Saving the Kitchen Carnage

Americans have this little habit of overdoing it. We tend to buy too much, prepare too much, and throw it away when it no longer serves us. The average U.S. Household throws away hundreds of dollars in food every year.  Not only does this contribute to the size of our landfills, it contributes to the methane gas released by those landfills which contributes to global warming. In addition to the deterioration food waste has on the climate and agriculture there is the heartbreaking epidemic of hunger. According to in 2014 there were 17.5 million American households that were considered food insecure. The same study shows 46.7 million Americans live in poverty, with 19.9 million living in extreme poverty. Yet we continue to waste and throw away food by the ton. 33 million tons each year according to the EPA.  

The USDA states that 30%-40% of the American food supply is never consumed. For the bean counters out there that’s $1.3 billion dollars we spend to dispose of food, not to mention the cost to our economy to subsidize hunger. During the 2012-13 school year 30.7 million children participated in the National Food Lunch Program. Hunger is preventable and inexcusable in this country. Please, if you complain about these programs, I ask you to take a look at how much food you toss in the trash bin every  week. The Natural Resources Defense Council states Americans simply throw away the equivalent of $165 billion a year476886085.

Staggering isn’t it?

There are many things we can do to curb wastefulness.  Buying local, buying only what you need (even if it’s on sale), and checking out a company’s waste practices before patronizing them all help to lower waste. In this post I want to concentrate on the impact that happens in your own kitchen. Thousands of dollars in food gets bagged and set on the curb every week. Start eating those leftovers and think before you throw any food away, be creative. Can you do something else with that?

A good practice to get into is to knowing what you have in your refrigerator, freezer and pantry and to work through it before bringing more groceries into your home. A friend of mine calls this “eating through the pantry”. My version is to take the bulk of one day, put on my creative apron and roll my sleeves up. Then I start going through the fridge and the pantry. This is a sampling of things I do with food items before they go to waste.

  • Fruit that is overripe or on its way out become breads or muffins, or at least gets cleaned and frozen for baking or yummy smoothies.
  • Apples can be made into applesauce or apple cider vinegar. 
  • Stale bread can be dried out for croutons or bread crumbs (why do we PAY for dried bread??)
  • Not so fresh vegetables make great stock, or a veggie soup. Most veggies can also be cleaned, blanched and frozen for later use. Tomatoes can be blanched, chopped and frozen and added to future recipes, or if you have a lot, there’s nothing better than homemade pasta sauce.
  • Leftover poultry or ham can be made into yummy spreads for sandwiches. Pretty much anything can be turned into a stew or stir fry to serve over rice.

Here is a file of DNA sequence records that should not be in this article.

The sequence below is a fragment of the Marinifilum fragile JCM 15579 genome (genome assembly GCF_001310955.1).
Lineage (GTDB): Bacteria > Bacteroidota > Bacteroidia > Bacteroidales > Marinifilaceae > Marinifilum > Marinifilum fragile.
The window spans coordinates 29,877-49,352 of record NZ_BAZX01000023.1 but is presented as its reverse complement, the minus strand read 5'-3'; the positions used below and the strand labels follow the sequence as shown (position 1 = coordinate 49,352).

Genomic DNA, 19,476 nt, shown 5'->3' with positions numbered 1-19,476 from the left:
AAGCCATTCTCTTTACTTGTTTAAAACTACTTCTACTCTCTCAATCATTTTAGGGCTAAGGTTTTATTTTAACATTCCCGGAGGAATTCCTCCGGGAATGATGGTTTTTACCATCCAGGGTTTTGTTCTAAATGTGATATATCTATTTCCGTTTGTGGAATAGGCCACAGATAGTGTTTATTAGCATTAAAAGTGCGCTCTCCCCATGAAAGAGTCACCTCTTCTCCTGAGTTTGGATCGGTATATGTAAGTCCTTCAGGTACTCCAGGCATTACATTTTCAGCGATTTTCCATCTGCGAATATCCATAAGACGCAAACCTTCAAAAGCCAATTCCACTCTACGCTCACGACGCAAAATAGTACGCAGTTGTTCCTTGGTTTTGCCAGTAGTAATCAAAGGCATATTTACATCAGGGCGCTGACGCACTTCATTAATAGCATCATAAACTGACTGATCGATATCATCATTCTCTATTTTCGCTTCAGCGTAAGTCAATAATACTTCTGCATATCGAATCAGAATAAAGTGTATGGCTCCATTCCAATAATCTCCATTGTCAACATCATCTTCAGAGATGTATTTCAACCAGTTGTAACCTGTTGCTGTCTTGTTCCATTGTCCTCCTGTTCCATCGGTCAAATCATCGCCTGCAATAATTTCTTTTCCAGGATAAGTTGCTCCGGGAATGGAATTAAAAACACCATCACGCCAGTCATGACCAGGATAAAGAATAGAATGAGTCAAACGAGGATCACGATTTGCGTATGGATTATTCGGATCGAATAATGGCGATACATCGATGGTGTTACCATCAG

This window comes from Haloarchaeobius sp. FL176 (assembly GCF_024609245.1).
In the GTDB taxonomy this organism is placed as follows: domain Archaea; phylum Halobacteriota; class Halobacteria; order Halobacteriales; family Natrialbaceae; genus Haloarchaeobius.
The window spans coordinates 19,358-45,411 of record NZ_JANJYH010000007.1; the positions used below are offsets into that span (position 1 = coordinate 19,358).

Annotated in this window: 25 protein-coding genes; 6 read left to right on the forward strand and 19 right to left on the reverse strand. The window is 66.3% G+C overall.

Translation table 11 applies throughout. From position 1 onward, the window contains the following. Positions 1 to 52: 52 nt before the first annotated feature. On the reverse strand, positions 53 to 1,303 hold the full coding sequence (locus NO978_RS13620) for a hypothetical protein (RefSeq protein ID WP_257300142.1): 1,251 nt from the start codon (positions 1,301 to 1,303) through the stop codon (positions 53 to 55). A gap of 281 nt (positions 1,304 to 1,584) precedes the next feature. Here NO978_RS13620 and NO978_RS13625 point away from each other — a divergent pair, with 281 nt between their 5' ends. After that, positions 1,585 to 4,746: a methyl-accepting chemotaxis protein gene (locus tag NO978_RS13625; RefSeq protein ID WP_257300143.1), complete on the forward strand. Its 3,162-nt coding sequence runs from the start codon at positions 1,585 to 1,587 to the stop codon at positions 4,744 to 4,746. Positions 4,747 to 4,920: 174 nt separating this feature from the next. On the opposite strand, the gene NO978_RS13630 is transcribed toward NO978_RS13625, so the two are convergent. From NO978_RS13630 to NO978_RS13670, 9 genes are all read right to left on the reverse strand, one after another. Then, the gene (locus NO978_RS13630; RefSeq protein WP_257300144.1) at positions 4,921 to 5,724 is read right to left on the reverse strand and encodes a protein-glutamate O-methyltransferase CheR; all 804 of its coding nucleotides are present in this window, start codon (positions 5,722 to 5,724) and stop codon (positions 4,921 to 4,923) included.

• If you have an abundance of fresh herbs dry them out, or chop them and add to olive oil or broth, pour into ice cube trays and freeze. Then just pop one or two out and melt in your pan when you need them!  
  • Go through the pantry and use up any baking mixes or dry goods that are nearing the end. Stale corn flakes or crackers are still great for breading chicken, any cereal can be made into marshmallow treats and stale pretzels, cookies and graham crackers can be crushed into pie crusts.
  • Hit the fridge and freeze anything that’s nearing the expiration date. Yogurt, juice and milk can all be frozen for later use in baking or for smoothies. Hard boil those eggs. Cheese can be frozen to make cheese sauce later.  Keep in mind expiration dates aren’t written in stone. Most items are just fine a few days past the date.

Before you know it you have a clean fridge, the pantry is void of anything close to going out of date and you have some delicious meals and snacks on hand. The freezer is stocked with homemade staples for later use and you have saved yourself from a wasted grocery budget and the earth from wasted food! Now if someone could just do the dishes for us.

Cutting out the waste from your kitchen is a small but vital step in reducing landfills and greenhouse gasses, leaving more on the shelves lowers demand which lowers costs and helps to tighten your grocery budget. To go even further, learn to compost anything you absolutely cannot use and donate to a food pantry weekly. These organizations are doing a great service and often have a hard time keeping up with those in need.  For more links to ideas on making your groceries work overtime and greening your kitchen, check out my Pinterest board at . If you have any secrets to cutting kitchen waste please share them in the comments below!

If you would like to know more about food waste, global hunger and the stats listed above, please visit the sites below.


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